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EFA Flagship Initiatives

 

Focusing Resources on Effective School Health (FRESH)

Background

Evidence has shown that investing in school-based health and nutrition programmes results in real advantages, including the five described below:

Better learning in school and better educational outcomes can be obtained by boosting attendance and educational achievement. For instance, provision of adequate water and sanitation facilities in schools in Bangladesh increased girls' attendance by 15 per cent. Interaction with families and demand for sanitation facilities at home were seen in 80 per cent of children who acquired these practices at school. Studies have shown that in Africa, more than half the schoolchildren are stunted in height and are anaemic, and that in many areas most schoolchildren are infected with worms, bilharzia and malaria parasites. These highly prevalent conditions are all associated with impaired cognitive ability.

New opportunities, unfulfilled needs: school health programmes can help ensure that children are healthy and able to take full advantage of what is often their first and only opportunity for formal education.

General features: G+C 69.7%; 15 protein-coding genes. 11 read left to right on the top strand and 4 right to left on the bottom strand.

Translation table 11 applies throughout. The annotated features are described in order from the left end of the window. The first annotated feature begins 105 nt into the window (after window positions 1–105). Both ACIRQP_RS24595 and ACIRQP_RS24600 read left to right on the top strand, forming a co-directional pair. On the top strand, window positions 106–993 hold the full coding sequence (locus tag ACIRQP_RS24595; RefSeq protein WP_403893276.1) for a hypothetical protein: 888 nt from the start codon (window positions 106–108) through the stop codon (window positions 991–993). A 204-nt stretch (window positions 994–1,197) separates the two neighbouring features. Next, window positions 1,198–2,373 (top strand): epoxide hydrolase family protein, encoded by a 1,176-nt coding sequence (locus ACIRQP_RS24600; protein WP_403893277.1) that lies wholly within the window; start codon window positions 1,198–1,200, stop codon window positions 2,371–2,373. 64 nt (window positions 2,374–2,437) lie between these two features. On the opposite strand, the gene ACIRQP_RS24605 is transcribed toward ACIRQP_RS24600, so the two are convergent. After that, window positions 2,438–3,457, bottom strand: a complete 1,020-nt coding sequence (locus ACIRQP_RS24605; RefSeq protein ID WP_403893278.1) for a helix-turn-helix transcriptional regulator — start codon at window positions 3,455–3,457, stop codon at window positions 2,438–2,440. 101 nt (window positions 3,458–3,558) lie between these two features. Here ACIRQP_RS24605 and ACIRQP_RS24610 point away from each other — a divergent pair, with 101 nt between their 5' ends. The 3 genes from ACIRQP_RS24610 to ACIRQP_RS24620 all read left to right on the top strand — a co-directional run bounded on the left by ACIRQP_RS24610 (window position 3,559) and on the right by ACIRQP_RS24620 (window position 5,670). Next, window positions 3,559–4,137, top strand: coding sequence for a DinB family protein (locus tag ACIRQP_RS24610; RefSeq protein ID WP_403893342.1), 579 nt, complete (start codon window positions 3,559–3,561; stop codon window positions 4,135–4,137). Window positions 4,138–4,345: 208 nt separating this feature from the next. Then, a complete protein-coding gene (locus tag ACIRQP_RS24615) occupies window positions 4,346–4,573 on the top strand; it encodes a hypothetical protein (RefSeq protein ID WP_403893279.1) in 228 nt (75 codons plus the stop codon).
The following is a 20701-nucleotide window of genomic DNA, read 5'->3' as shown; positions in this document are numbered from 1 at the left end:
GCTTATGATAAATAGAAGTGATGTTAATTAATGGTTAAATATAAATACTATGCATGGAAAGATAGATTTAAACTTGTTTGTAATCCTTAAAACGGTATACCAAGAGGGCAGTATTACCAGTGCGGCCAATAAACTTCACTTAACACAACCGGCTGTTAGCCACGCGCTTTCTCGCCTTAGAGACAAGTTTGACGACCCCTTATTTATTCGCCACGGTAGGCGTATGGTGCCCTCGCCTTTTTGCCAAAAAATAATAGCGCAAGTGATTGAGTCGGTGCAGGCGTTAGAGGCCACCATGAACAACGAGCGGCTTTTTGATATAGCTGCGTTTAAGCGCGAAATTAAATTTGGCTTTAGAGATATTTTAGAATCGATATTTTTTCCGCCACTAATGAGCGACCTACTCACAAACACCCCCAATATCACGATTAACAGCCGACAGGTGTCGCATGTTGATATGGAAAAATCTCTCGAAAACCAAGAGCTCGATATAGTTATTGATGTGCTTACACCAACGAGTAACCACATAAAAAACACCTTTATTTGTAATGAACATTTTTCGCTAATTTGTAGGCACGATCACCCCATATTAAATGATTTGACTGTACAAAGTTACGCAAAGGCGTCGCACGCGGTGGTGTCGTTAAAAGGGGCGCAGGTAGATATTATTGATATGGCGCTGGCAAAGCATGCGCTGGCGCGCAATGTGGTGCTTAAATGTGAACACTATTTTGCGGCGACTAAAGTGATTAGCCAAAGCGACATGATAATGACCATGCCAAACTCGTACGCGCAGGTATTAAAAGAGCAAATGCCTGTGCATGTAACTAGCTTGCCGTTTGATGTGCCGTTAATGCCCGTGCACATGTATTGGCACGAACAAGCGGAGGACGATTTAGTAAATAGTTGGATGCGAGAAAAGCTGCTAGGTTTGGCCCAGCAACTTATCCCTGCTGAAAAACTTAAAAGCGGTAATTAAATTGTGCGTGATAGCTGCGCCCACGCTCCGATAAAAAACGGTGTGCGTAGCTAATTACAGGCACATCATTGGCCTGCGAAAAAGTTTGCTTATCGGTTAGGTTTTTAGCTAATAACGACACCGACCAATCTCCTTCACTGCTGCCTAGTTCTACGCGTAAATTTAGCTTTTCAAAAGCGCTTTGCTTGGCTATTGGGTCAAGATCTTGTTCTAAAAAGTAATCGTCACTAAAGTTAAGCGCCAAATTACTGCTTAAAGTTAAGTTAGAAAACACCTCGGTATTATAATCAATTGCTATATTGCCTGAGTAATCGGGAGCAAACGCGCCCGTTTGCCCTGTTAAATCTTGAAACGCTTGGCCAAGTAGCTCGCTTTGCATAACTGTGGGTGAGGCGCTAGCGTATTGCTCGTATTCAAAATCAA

Enhanced equity: school health and nutrition programmes particularly benefit the poor and disadvantaged children, that is to say, two groups with the worst health and nutrition status.

Contribution to youth development comes as a result of tackling some major problems of adolescence: violence, substance abuse, teenage pregnancy and sexually transmitted diseases, including HIV/AIDS. For instance, in some countries in Latin America, more than a third of adolescent girls leave school prematurely, never to return, because of unplanned pregnancy.

A cost-effective investment in education (not just health) can be reached by promoting learning and simultaneously reducing repetition, absenteeism and dropout.

Objectives

Launched at the World Education Forum (Dakar, April 2000), FRESH aims at:

Promoting child-friendly schools and promoting quality EFA by broadening the scope of school health programmes and improving their effectiveness.

Helping identify and address health-related problems that interfere with enrolment, attendance and learning.

Increasing awareness within the education community of the value of school health programmes as a strategy to achieve the EFA goals.

To achieve these goals, the following four components are defined, which should be made available together, in all schools.

Health-related school policies as a means to:

promote the overall health, hygiene and nutrition of children,

ensure a safe and secure physical environment and a positive psycho-social environment, and

address issues such as abuse of students, sexual harassment, school violence and bullying.

Provision of safe water and sanitation facilities the essential first steps towards a healthy physical, learning environment. By providing these facilities, schools can reinforce the health and hygiene messages, and act as an example to both students and the wider community